REP. GLENN GROTHMAN at the Little White Schoolhouse last April: “I think the tax reform plan is not going to pass, and I don’t think Donald Trump needs another thing that’s not going to be completed.”              						 Maic D’Agostino photo
REP. GLENN GROTHMAN at the Little White Schoolhouse last April: “I think the tax reform plan is not going to pass, and I don’t think Donald Trump needs another thing that’s not going to be completed.” Maic D’Agostino photo

“Maybe by cutting the tax rate we’ll get more jobs; maybe more income, maybe not.”
— Rep. Glenn Grothman speaking to an audience at Ripon College a year ago.

     Rep. Glenn Grothman, R-Glenbeulah, proved last week that he’s a betting man.

     Ripon’s congressman voted Thursday for a $1.5 trillion tax-relief bill that will either:

     a. Stimulate U.S. economic growth so as to whittle down the crushing national debt, or

     b. Bust the federal budget, blowing a staggering $1.5 to $2.2 trillion hole in the national debt over the next decade (sources: Joint Committee on Taxation and Committee for a Responsible Federal Budget respectively), leaving each American taxpayer with a more than $200,000 tab to pay for existing debt as well as the bill’s revenue loss and associated debt-service costs. This would bring the debt to more than 97 percent of GDP by 2027 (it was 31.7 percent in 1981).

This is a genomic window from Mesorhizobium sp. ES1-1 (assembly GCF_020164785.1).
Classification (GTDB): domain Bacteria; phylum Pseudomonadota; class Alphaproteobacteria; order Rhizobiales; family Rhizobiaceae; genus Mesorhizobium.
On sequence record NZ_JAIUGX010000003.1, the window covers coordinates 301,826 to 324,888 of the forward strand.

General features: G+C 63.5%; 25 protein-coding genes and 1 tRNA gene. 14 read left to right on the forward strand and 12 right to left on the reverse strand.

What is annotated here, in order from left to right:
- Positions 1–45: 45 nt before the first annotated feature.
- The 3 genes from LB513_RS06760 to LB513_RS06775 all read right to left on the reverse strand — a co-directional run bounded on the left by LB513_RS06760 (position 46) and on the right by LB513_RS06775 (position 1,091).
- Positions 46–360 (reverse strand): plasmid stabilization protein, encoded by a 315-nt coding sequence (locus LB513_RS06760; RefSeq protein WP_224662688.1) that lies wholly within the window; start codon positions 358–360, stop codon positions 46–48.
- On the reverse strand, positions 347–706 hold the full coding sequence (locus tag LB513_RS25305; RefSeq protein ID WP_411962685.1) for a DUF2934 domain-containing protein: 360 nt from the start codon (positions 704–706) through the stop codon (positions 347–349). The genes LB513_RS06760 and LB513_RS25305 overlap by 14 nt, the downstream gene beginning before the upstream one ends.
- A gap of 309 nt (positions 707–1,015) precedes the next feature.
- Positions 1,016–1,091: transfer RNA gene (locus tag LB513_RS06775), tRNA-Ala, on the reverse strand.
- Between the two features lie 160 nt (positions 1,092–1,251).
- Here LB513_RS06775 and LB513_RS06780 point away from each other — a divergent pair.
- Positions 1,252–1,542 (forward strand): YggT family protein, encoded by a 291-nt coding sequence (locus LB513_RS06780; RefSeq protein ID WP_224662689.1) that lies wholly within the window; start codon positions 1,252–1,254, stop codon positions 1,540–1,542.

Since Grothman is gambling with our money, it’s not unreasonable for us to ask him to raise his own stakes.

     If he’s right and the net tax revenue increase exceeds the cost, we’ll vote for him a year from now to serve a third term.

     And if he’s wrong?

     He returns to West Bend and lets someone else decide how to invest the earnings of hard-working Sixth District residents.  
So how about it, Rep. Grothman? Care to take us up on our wager? ...

     Given your words at a Ripon chamber forum last April in the Little White Schoolhouse, this probably is a safe bet for you. You confessed that “I think the tax reform plan is not going to pass, and I don’t think Donald Trump needs another thing that’s not going to be completed.”

     So under the terms of this bet, if your prediction bears out that the tax plan won’t even be enacted, you won’t have to step down.

     Unless your constituents tire of empty rhetoric and fiscal malpractice by their recklessly partisan career politician.  
                                                   — Tim Lyke

To read the entire editorial, see the Nov. 23, 2017 edition of The Ripon Commonwealth Press.